Since the advent of human cognition, humanity has made its main purpose to focus all of its energy and creative ambition on the postulation of thought into coherent structured forms able to translate an entire universe of meaning. These structures were itself only a reverberation of the so called “objective” reality — a participatory juxtaposition with the end result being a reflection of the very observers themselves. The interwoven riddle in this proposition is that reality itself is inherently mythological, with objectivity being only an automatic and instinctual lift into the light of the imagination. “REALITY IS SLIPPERY!” the Faery folk exclaim! Claiming to know the whole and complete truth of ANYTHING is a recipe for mass cognitive perceptual crash, leaving one potentially bitter and or in utter denial.… Read the rest

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Jimmy Page’s Original Score for Kenneth Anger’s ‘Lucifer Rising’

via YouTube:

Jimmy Page first composed his original score for Kenneth Anger’s film ‘Lucifer Rising’ at his (then) residence, Boleskine House, in November 1973. The 24-minute piece was rejected by Anger and very soon achieved legendary status, with many poor quality vinyl bootlegs emerging during the rest of the decade and beyond.

In 1987, Page’s ‘Lucifer Rising’ soundtrack was released in 12-inch, blue vinyl format in a limited edition of 1000 numbered copies — apparently without either Page or Anger being consulted. The release was accompanied by a publicity flyer which attributed the project to “Boleskine House Records” under the supervision of one “Frater Zardoz”, aka: Chris Dietler, a member of the O.T.O. who (despite claiming to have permission/authorisation to launch the project) was subsequently expelled from the Crowley-based organization for his unauthorised actions.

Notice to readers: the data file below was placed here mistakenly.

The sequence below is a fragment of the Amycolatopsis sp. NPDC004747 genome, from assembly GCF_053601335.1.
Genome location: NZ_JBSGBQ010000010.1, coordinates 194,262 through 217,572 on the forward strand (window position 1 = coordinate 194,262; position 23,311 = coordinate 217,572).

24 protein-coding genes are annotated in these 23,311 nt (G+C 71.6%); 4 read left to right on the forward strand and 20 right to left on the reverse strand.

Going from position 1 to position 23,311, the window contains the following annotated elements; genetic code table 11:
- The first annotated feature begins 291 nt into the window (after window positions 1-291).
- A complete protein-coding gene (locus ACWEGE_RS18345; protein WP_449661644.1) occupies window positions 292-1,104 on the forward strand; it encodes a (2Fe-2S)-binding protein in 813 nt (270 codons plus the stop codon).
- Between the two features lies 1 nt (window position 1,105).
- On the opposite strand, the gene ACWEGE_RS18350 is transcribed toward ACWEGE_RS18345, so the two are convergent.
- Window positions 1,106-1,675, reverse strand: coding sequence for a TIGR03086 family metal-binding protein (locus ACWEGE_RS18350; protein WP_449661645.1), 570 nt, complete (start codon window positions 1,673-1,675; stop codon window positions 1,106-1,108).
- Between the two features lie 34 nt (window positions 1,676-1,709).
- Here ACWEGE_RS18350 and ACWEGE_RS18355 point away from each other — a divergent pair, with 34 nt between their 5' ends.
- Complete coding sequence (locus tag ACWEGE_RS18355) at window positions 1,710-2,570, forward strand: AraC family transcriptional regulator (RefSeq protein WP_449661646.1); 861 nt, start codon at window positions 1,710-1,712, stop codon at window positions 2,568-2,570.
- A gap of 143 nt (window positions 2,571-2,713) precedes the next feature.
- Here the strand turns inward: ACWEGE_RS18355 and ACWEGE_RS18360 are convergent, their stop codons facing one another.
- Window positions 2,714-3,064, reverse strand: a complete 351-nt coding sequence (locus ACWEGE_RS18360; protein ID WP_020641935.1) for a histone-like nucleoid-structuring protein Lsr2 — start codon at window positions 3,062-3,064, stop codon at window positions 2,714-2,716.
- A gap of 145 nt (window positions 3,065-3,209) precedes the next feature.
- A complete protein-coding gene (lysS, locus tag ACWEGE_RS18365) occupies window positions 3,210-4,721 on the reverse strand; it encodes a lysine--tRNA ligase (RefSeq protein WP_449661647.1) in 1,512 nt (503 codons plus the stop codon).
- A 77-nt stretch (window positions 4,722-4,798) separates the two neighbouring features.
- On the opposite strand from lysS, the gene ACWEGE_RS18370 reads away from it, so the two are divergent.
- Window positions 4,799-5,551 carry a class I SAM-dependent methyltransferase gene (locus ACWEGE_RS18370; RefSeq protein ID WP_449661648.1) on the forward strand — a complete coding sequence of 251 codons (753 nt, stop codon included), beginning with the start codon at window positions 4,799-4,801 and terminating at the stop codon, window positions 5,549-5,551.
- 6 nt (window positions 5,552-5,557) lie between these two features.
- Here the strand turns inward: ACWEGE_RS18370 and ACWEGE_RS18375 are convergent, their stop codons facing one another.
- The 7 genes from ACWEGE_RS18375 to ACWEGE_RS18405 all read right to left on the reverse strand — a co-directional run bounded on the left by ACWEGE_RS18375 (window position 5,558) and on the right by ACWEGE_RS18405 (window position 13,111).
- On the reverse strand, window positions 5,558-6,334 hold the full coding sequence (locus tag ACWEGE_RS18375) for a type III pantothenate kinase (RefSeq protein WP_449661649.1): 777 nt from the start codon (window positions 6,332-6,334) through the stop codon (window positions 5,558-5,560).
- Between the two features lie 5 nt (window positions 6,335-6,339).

In 2006, the original soundtracks to Kenneth Anger’s films were released in remastered form on a CD entitled: ‘Anger Rising’.

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Unpublished Aleister Crowley writings reveal ‘short-story writer of the highest order’

Aleister Crowley painted portrait _DDC7564

The Drug and Other Stories contains never-before-published short stories by occultist Aleister Crowley.

Alison Flood via The Guardian:

But he was also the author of more than 70 stories, only 35 of which were published before his death. Now Wordsworth Editions has released The Drug and Other Stories, which includes five works that have never been published before: Ambrosii Magi Hortus Rosarum, The Murder in X. Street, The Electric Silence, The Professor and the Plutocrat and The Ideal Idol.

Wordsworth director Derek Wright says he was approached by the organisation holding the copyright to Crowley’s works in November 2008 about publishing some of the occultist’s short fiction, including previously unpublished material.

“As a result, we made contact with William Breeze, a specialist in the works of Crowley and the current head of Ordo Templi Orientis, an international organisation of which Crowley had been a member. The first edition of the book was published in 2010 and proved enormously popular with both the adherents and followers of Crowley throughout the world and the more general reader,” said Wright.

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How the Occult Saved Rock and Roll

811+aY5djDLThe paperback edition of Peter Bebergal’s book Season of the Witch: How the Occult Saved Rock and Roll is out today. To celebrate we’re republishing our exclusive interview with Peter:

Disinformation: You seem to struggle somewhat to define “occult.” Is it a loaded term?